Today we’re back with another stop on our Fellows’ Case Files journey. We’re at Boston University and Boston Medical Center with an outstanding fellow, the program director, and an expert guest to dive into a new case. Tune in to hear about this fascinating case and learn some key pulmonary points along the way.
Meet Our Guests
Lauren Kearney is a research fellow at Boston University. She completed her internal medicine residency and chief residency at BU. She is pursuing a research career in health equity and community-based participatory research to improve outcomes for patients with lung cancer and other pulmonary conditions.
Chris Reardon is a Clinical Professor of Medicine at Boston University, where she is also the Fellowship Training Program Director for Pulmonary and Critical Care Medicine. She is additionally the Director of Respiratory Care Services at Pappas Rehab Hospital for Children.
Katie Steiling is an Assistant Professor of Medicine at Boston University and a Member of the Bioinformatics Graduate Program. She founded the Lung Nodule Clinic at Boston Medical Center and co-chairs the Lung Cancer Screening Steering Committee. She is dedicated to improving the equitable treatment of patients with and at risk for lung cancer.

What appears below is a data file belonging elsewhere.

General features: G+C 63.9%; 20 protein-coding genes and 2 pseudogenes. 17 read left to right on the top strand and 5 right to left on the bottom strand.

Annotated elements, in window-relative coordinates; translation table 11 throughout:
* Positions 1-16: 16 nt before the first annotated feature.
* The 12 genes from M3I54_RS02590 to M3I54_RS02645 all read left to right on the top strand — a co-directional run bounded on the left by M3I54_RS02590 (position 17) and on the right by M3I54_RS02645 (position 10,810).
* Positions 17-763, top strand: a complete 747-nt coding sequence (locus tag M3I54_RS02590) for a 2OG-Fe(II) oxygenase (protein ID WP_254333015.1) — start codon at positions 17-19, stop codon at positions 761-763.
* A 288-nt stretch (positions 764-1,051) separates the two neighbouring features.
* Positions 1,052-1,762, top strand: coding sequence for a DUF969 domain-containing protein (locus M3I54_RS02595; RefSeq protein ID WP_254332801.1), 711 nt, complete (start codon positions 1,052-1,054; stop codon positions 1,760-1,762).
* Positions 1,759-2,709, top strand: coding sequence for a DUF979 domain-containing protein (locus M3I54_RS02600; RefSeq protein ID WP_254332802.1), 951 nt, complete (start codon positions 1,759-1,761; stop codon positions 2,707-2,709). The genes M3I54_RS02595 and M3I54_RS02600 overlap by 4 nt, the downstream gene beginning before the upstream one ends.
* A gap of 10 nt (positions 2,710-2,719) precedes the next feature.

A 44-year-old man who is undomiciled and a current smoker presents with three days of intermittent, progressively worsening pleuritic chest pain with a cough productive of blood-tinged sputum. This is in the setting of 1-2 months of fatigue and anorexia, and 2 weeks of bilateral calf swelling.
Key Learning Points
- Factors that may lead to initial hypercoagulability testing in first unprovoked PE: young age, thrombosis in multiple or unusual vascular beds, history of warfarin-induced skin necrosis, arterial thrombosis.
- When lung cancer is suspected, identification of metastases to identify the highest radiologic stage and optimal biopsy site is essential.
- Given that pleural fluid sensitivity is only ~46%, negative cytology should not assuage further malignancy work-up in a high-risk patient.
- Black individuals in the US are at higher risk of developing and dying of lung cancer- the reasons for which are complex & multifactorial. Yet, gaps remain in the targeted identification of these patients, adequate lung cancer screening, and connection to diagnosis & treatment.